English Garden Design
Designing an English Garden is always a creative, fun experience.
I work closely with each
client to arrive at a shared vision of an English Garden that matches the family's property and lifestyle.
Although garden styles may differ and each garden is unique, I typically try to include:
a mix of flower types (often roses and scented plants such as lavender and thyme to wake
plants that bloom at varied times so that something is in bloom during each season
climbing plants to cover walls, arches and trellises
plants with a variety of heights and colors (to add interest and help attract butterflies and
shrubs and perennials to brighten the garden during dull periods
dense planting to help to discourage the growth of weeds
one or more water features, such as a fountain or small pond to add a peaceful aura to the
garden statuary and accents
benches where one can sit and enjoy the lovely surroundings.
"Where you tend a rose, my lad, a thistle cannot grow."
-- The Secret Garden
W264 N6615 Hillview Drive
Sussex, WI 53089
"Landscape professionals with a passion for detail."
Choosing Plants for a Formal English Garden
Although there are so many plants to choose form, I typically recommend a variety of annuals,
perennials and bulbs that lend an air of cultivated formality to the landscape.
Organized around a focal point or along a well-thought-out line, I often use these plants to help create the perfect effect for a formal
Ageratum, Floss Flower -- This annual comes in white, pink, and lavender-blue (a rare color for
Anemone, Japanese -- This showy perennial can reach up to four or five feet high.
Balloon Flower -- Named for its shape when closed, this perennial grows well in borders or along
Bugleweed -- This flower adds a splash of intense color and excels at keeping weeds at bay in a
Columbine -- if you want to attract hummingbirds, this flower should be incorporated into your
Coneflower, Purple -- This flower, which grows wild in the Midwest and South, has petals that
Coreopsis -- This annual is shaped like a daisy but features warm golden, brown, and red colors.
Daylily -- One stalk can give rise to numerous blooms that open and die within a single day.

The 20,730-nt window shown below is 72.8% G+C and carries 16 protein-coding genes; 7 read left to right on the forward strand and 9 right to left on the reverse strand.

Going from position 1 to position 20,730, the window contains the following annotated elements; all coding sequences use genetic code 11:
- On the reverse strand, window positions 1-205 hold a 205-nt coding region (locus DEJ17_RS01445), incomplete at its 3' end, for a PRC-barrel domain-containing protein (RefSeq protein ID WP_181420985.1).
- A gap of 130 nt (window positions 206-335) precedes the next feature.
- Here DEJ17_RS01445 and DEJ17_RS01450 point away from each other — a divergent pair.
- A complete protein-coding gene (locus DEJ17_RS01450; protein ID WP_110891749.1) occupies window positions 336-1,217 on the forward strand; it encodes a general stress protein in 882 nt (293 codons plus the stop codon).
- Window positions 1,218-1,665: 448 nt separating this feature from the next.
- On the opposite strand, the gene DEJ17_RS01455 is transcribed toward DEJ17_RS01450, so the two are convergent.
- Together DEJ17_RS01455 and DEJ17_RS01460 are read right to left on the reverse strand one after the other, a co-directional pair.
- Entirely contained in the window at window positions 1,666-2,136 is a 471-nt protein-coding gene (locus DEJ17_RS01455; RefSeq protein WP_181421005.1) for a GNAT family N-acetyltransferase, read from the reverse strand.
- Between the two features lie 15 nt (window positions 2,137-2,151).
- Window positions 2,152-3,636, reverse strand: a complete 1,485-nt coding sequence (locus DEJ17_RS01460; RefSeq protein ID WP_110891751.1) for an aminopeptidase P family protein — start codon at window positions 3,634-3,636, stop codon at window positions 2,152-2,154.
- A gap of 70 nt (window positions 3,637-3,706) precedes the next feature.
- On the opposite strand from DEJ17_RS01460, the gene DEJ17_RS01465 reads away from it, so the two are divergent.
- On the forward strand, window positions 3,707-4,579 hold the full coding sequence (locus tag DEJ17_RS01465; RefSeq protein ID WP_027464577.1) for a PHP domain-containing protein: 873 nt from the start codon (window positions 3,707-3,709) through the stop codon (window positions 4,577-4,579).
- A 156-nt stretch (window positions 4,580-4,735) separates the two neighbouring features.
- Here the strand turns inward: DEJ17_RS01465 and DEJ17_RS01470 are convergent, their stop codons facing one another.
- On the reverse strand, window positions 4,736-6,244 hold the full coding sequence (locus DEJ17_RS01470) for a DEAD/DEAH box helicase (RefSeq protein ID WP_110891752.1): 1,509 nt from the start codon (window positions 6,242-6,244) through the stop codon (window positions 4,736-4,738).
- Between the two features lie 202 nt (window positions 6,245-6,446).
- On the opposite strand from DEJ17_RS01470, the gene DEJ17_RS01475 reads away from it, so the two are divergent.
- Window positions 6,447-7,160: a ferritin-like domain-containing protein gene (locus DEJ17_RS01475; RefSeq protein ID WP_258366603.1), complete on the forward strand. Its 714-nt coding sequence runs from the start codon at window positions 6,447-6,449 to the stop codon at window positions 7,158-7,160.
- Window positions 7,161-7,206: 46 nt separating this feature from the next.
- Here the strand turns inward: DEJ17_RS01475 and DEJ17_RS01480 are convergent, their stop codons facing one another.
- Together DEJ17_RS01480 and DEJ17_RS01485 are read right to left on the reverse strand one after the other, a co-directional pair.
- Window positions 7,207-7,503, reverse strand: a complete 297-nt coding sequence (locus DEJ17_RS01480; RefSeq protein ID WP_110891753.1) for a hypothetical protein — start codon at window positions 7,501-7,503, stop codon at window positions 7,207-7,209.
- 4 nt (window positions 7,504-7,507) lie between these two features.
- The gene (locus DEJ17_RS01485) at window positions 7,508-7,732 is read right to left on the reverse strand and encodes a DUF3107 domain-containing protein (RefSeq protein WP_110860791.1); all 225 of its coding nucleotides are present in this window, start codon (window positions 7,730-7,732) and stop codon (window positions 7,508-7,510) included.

Dusty Miller -- A silvery plant, it leaves the impression of beautiful beds of coral.
Feverfew -- This lovely plant is a member of the sunflower family and has reputed medicinal
Forget-Me-Not -- A small flower, best used in large quantities for an effect, blooms in the spring.
Gaura -- This tall flower develops clusters of muted pink or white blossoms.
Geranium, Crane's Bill -- Along a border or in a rock garden, the geranium will flourish.
Iris -- Returning year after year, the iris comes in a wide range of colors.
Lupine -- This tall flower comes in annual and perennial varieties, depending on the climate.
Pansy, Viola -- Producing flowers continuously, it blooms during cooler months.
Perennial Pea, Sweet Pea -- A lovely flower that grows easily in any good garden soil.
Rudbeckia -- Daisy-like, the black-eyed Susan is the best known of this type of flower.
Snapdragon -- Known for its blooms, which can be snapped open like a puppet, this flower also
comes in open-faced varieties.
Sundrop, Evening Primrose -- Common in gardens from the past, this flower grows quite well in
poor soil and holds up well to drought.
Sweet Rocket -- This bushy flower is incredibly fragrant.
Sweet William -- This two-tone flower has fringed petals and grows easily, escaping gardens to
grow in the wild.
Tulip -- Actually native to the Middle East, this flower is one of the most popular of spring.
Verbena -- This lovely flower is loved by gardeners because it grows well where other flowers